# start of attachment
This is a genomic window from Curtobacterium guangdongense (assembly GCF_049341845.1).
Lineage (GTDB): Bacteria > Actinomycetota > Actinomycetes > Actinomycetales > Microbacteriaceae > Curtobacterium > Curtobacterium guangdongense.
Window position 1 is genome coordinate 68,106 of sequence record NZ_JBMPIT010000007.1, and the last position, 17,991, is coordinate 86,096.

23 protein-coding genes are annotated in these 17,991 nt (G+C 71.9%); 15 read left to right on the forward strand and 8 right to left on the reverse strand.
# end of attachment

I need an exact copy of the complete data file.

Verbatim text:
This is a genomic window from Curtobacterium guangdongense (assembly GCF_049341845.1).
Lineage (GTDB): Bacteria > Actinomycetota > Actinomycetes > Actinomycetales > Microbacteriaceae > Curtobacterium > Curtobacterium guangdongense.
Window position 1 is genome coordinate 68,106 of sequence record NZ_JBMPIT010000007.1, and the last position, 17,991, is coordinate 86,096.

23 protein-coding genes are annotated in these 17,991 nt (G+C 71.9%); 15 read left to right on the forward strand and 8 right to left on the reverse strand.